For many students attending borderland universities like UTEP, waking up early to cross an international bridge is a daily routine. Some are preparing for the risk of not being able to make the commute if the border shuts down.
“Either way that it goes, half of my life will be disappearing,” Estafnia Castillo travels to and from Ciudad Juarez to get to UTEP.
With immigration one of the most controversial issues in the nation, she’s already seen the impact in her commute.
“I have the express lane and it’s still like an hour which it shouldn’t. It should be really fast,” Castillo said.
She could be one of the many students who will either be locked in or out of UTEP should President Trump decide to close the international bridges.
Castillo says it’ll create obstacles to either get home to class, “Obviously missing lecture, missing class, missing discussion so you miss a big chunk of information.”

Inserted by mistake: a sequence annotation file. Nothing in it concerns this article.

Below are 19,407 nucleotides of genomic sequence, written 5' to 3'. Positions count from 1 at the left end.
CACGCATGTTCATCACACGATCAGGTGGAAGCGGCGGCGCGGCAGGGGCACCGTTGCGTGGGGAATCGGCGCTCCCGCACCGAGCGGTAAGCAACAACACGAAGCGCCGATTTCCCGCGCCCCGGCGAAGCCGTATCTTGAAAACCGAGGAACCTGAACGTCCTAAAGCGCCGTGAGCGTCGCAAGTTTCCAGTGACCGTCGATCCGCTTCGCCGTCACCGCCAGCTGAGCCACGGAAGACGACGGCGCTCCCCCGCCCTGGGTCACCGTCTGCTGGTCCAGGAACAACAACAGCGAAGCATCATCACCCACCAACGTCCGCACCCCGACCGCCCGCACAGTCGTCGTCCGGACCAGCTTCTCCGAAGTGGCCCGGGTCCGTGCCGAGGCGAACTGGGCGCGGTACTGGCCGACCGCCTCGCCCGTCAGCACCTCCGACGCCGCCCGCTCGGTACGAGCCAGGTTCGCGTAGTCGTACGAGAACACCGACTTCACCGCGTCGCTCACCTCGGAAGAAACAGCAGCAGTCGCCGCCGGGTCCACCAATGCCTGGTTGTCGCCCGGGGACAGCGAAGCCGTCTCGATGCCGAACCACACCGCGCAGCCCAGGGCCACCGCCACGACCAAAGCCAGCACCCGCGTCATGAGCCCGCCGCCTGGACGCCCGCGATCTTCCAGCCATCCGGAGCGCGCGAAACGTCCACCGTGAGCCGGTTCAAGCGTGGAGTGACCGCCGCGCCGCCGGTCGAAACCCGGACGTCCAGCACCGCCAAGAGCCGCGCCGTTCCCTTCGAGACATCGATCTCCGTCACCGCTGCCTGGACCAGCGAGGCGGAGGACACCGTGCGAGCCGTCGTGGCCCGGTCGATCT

UTEP is getting ready for the possible border halt as they plan to provide temporary housing and a food pantry if students are not able to return to their homes in Ciudad Juarez.
For now, students like Estefania are asked to plan ahead in case the pathways they rely on get shut down.
“Fortunately, I have someone who I can stay with because I know there’s not a lot of room and there’s a lot of us who cross daily. If I get stuck in Juarez, I have been communicating with my professors and they understand what’s going on.”
KTSM is still waiting to hear from EPCC and NMSU on their plans.